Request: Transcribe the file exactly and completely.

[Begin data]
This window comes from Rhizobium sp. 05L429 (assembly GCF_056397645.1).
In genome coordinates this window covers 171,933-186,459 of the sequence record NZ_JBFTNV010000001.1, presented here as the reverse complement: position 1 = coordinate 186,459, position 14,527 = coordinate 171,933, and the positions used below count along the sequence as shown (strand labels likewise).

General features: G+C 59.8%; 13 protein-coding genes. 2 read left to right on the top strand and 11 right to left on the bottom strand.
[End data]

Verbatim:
This window comes from Rhizobium sp. 05L429 (assembly GCF_056397645.1).
In genome coordinates this window covers 171,933-186,459 of the sequence record NZ_JBFTNV010000001.1, presented here as the reverse complement: position 1 = coordinate 186,459, position 14,527 = coordinate 171,933, and the positions used below count along the sequence as shown (strand labels likewise).

General features: G+C 59.8%; 13 protein-coding genes. 2 read left to right on the top strand and 11 right to left on the bottom strand.